The Adelman affair

President Reagan is having trouble with the Senate over an appointment not because of the central personality involved, Kenneth L. Adelman, but because he himself has never yet succeeded in deciding whether he really does want an arms control agreement with the Soviets.

Mr. Adelman is a bright young man (age 36) with considerable experience in government. His first tour of duty in Washington was with the VISTA program, then with the Agency for International Development where he became recognized as a specialist in African affairs. During the Ford administration he was a special assistant to Donald Rumsfeld when Mr. Rumsfeld was secretary of defense. In that phase Mr. Adelman got interested in weapons and became a vigorous advocate of more American strategic weapons.

He came back to government once more as deputy to the present United States ambassador to the United Nations, Jeane Kirkpatrick. He was summoned from that post to head the Arms Control and Disarmament Agency after President Reagan dismissed its previous director, Eugene Rostow.

His views as expressed in various publications over these years have tended to the ''hawkish'' side, but he is generally regarded as scholarly. He has contributed eight articles to this newspaper on subjects ranging through Africa, the Helsinki Accords, Soviet economics, and the Iran-Iraq war. He claimed when he first appeared before the Senate committee for confirmation hearings that he did not have any background knowledge of or fixed views on arms control. He later said that he favored arms control.

His original plea of ignorance on the subject which he would be dealing with if confirmed was regarded by some members of the Senate committee as curious. They wanted to know why the President should choose for his supposedly top adviser on arms control (at a time when the subject is uppermost in US foreign policy) a person who claims ignorance and unshaped views on that subject.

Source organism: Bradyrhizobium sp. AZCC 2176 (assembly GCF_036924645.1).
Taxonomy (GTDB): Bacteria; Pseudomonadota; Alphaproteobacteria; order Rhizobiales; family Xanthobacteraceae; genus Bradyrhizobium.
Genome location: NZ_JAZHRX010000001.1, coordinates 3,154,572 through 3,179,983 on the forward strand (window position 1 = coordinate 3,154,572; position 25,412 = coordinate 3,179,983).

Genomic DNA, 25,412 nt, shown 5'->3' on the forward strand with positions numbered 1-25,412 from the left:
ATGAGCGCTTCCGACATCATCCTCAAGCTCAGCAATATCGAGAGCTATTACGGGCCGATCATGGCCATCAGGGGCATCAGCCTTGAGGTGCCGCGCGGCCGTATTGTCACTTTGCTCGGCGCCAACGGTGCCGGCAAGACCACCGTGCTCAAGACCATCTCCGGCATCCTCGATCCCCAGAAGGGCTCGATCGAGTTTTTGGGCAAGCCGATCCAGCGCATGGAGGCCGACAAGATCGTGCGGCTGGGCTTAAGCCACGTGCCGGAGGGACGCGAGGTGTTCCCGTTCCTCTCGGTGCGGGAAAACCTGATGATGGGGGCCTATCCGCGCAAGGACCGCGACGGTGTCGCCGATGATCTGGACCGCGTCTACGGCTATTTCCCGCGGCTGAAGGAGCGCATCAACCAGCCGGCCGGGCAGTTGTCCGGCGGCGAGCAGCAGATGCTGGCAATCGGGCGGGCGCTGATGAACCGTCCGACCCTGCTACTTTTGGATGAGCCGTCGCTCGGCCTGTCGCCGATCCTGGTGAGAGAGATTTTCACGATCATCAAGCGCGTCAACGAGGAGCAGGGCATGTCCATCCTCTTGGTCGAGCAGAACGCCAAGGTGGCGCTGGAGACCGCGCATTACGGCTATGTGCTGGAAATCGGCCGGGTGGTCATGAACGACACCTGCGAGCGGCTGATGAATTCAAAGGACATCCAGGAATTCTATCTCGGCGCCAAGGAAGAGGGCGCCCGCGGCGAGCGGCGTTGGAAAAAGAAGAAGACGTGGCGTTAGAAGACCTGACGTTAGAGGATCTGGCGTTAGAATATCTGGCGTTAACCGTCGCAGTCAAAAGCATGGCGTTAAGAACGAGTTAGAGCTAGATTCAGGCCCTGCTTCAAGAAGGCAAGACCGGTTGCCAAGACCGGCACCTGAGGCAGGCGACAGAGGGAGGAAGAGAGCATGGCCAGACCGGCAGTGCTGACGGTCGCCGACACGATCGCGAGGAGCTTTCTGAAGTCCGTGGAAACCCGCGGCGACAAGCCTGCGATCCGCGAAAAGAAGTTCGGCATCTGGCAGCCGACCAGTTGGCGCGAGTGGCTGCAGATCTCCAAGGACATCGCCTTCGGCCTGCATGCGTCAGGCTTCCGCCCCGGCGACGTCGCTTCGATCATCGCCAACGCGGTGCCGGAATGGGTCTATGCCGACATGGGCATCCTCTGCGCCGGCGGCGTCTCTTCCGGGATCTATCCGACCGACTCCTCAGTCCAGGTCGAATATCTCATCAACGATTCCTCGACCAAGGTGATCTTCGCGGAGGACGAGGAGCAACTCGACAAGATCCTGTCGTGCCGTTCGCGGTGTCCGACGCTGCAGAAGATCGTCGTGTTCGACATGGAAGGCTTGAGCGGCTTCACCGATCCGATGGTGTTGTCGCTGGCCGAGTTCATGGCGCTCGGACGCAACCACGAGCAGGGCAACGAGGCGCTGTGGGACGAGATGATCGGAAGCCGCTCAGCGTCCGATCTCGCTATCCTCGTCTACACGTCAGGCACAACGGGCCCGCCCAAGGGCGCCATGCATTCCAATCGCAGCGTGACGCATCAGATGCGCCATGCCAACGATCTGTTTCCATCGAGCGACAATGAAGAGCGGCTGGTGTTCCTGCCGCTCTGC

The President claims that he favors an arms control agreement with the Soviets. Vice-President George Bush has just been on a trip through Western Europe asserting the strong desire of the administration for such an agreement. The President has said that while he prefers the ''zero-zero'' option for nuclear weapons in Europe, he is willing to think in terms of an ''interim'' arrangement. That supposedly suggests flexibility in the American bargaining position.

But the essential fact is that Mr. Reagan is under conflicting pressures on the subject.

On the one hand, he is being told by his European experts that he must be seen to be seeking an agreement if the European allies are to go ahead with the existing NATO plan to deploy Pershing II and cruise missiles in Europe by the end of this year. A convincing display of American willingness to bargain seriously is apparently a prerequisite to acceptance of the weapons by the allies.

On the other hand, the Defense Department has adopted a position in opposition to the tentative agreement on European theater weapons which US and Soviet chief negotiators Paul Nitze and Yuli Kvitsinsky worked out last July. Behind the opposition to that agreement is a strong disapproval over on the right wing of the Reagan political constituency of any dealing with the Soviets at all.

The right-wing ''hawks'' most particularly do not want any arms agreement because it would inevitably reduce and limit the size of the Reagan rearmament program.

My colleague Anthony Lewis of the New York Times calls the Adelman appointment ''a signal of frivolousness.'' I would say rather that it advertises the fact that the President is under conflicting pressures and chose as a way out an appointment which discloses the very fact that he is not ready to decide whether to shun or to seek an arms control agreement with the Soviets.

Had he wanted such an agreement, provided of course that it can be had in fair and reasonable terms, he would certainly have selected for the arms control post in his administration a man of general and respected knowledge of and experience in this highly complex subject. Mr. Adelman by his own testimony has no such knowledge or experience. He is a former student of and a subsequent deputy to Mrs. Kirkpatrick whose political associations are with the right wing and the anti-negotiation element in the Reagan political background.

The Adelman choice is reassuring to the anti-negotiation ''hawks.'' It can but be puzzling and disconcerting to the European allies who want negotiations. It proves that Mr. Reagan is not ready to tackle the subject of possible arms control seriously.

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